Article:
Spliced spork
and chickens who lay fries,
or chocolate, come Easter.
Spliced is good.
Spliced is so much nicer.

P.S. Cottier

Now even more perfect...

Now even more perfect…

This was inspired by the disgusting news that you can buy a turkey stuffed with a duck stuffed with a chicken, if you want to be Krowned as Kholesterol King. I imagined a pig that sheds tears that could season itself, due to the Wonders of Science being put to a gluttonous use.

The only thing that stopped my putting on 500 kilos at Christmas was the fact that I am vegetarian, and that I did at least an hour’s exercise each day. I am still too plump to be properly smug though. Please understand that.

A belated Happy New Year to all readers.

Merry Christmas!

December 22, 2014


Just like the title says, to all readers.

If you press this link, you will find a radical poem by Emily Brontë about her relationship with God, along with some rather bashful commentary at the Tuesday Poem hub.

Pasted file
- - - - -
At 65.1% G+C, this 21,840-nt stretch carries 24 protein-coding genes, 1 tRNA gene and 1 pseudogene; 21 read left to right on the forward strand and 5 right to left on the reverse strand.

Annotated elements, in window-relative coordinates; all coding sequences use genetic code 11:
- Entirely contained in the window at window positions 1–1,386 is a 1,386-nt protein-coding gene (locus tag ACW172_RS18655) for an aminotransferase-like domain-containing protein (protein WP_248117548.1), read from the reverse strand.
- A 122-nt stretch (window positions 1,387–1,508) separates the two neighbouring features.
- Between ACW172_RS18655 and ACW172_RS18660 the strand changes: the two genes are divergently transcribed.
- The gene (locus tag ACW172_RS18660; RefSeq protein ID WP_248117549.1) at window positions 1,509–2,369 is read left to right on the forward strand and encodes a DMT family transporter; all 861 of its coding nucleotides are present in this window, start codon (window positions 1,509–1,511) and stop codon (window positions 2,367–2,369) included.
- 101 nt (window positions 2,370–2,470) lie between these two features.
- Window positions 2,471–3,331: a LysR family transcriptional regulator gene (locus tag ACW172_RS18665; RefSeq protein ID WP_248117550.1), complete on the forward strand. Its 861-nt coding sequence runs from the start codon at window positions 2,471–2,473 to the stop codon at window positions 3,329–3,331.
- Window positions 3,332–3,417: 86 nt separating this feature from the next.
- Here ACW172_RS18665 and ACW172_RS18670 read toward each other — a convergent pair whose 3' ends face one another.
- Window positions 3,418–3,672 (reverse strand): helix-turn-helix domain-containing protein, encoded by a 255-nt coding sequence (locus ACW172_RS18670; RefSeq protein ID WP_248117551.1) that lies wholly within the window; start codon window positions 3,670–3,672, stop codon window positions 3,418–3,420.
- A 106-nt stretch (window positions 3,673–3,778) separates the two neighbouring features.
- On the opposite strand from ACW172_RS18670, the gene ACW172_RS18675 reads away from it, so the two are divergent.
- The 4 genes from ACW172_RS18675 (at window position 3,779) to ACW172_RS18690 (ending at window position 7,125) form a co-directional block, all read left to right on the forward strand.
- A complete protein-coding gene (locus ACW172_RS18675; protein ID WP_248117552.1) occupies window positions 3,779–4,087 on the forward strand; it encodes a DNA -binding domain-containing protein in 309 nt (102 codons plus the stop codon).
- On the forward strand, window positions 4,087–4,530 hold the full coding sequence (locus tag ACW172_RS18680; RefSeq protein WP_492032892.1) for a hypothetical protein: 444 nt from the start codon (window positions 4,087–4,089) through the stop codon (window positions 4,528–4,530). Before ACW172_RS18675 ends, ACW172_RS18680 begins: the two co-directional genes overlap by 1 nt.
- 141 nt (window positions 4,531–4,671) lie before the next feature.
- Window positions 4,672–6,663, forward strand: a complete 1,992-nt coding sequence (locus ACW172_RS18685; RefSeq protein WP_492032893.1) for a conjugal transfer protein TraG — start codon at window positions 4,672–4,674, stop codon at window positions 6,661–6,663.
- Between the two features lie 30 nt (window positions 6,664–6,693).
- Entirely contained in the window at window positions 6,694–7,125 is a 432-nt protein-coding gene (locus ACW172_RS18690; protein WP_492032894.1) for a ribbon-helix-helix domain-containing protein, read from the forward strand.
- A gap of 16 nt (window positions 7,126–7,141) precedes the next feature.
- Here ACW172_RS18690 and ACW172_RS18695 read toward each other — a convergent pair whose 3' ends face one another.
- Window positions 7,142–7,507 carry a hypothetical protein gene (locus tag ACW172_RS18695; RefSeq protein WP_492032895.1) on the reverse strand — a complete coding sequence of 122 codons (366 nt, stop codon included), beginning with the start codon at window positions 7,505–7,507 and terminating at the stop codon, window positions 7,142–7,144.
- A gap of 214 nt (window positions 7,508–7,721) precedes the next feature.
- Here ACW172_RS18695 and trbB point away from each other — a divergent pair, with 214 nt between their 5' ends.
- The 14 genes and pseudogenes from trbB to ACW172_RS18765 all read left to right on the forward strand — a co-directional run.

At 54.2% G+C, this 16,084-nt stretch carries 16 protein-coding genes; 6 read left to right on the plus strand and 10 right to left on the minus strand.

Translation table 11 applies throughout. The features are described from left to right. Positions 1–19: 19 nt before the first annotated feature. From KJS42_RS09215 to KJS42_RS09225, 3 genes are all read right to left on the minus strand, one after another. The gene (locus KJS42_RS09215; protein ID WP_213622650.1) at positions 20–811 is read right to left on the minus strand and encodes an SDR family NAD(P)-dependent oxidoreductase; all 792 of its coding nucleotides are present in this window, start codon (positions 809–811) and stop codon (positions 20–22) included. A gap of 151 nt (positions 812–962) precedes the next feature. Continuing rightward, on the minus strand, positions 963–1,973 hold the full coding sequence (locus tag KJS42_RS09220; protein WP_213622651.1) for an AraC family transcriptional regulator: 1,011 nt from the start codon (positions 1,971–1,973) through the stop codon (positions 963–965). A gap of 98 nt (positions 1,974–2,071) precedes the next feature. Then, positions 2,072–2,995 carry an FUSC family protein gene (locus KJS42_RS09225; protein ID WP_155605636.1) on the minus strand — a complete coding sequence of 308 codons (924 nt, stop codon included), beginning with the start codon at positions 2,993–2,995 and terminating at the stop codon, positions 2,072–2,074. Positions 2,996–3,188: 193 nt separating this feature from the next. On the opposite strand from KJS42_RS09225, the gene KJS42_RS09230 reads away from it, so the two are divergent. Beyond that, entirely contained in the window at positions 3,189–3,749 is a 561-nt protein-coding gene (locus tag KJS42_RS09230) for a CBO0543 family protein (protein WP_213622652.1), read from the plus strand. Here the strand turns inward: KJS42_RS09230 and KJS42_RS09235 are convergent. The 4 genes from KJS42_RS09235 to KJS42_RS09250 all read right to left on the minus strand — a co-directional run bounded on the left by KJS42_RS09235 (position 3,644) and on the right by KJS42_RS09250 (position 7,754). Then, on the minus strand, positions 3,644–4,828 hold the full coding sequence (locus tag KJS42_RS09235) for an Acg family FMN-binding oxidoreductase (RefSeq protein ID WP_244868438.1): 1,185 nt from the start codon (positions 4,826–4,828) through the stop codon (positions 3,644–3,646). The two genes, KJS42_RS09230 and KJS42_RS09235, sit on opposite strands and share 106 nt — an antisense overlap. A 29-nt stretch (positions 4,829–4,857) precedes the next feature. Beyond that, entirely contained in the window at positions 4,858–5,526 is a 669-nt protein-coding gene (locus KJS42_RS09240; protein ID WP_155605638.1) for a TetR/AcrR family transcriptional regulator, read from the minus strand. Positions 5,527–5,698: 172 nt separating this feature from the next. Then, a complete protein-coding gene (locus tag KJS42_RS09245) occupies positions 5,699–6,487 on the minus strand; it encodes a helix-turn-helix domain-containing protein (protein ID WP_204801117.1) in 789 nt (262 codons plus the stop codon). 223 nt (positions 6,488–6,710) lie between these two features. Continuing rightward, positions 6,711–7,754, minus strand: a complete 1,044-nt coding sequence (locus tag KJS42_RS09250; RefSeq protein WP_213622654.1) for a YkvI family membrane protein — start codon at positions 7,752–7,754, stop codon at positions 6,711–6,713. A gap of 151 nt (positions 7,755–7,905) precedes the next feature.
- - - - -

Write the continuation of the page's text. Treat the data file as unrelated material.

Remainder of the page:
(I wrote the commentary, and Emily Brontë overawes me a little. I felt as if I was putting one of those idiotic jokes that you find in Christmas crackers below something ineluctably profound.)

Now, like the entire population of Australia (give or take a few hundred thousand more sensible souls) I am off to drink and eat far too much. I don’t do New Year’s resolutions, and neither do I post lists of what I achieved this year, in the manner of the fearsomely scary and boastful letters that some Americans send each other. (‘Clara is graduating from NASA as an astronaut with a sub-major in Klingon, and Peter just bought Harvard to match last year’s Yale.’)

There really is no ‘end of the year’. Time is not a commodity that we control, or which gives any attention to our calendars. But that is no reason not to have fun, and to reflect a little.

I intend to do some reflection in rock pools, and to splash in the surf.

God bless us, every one!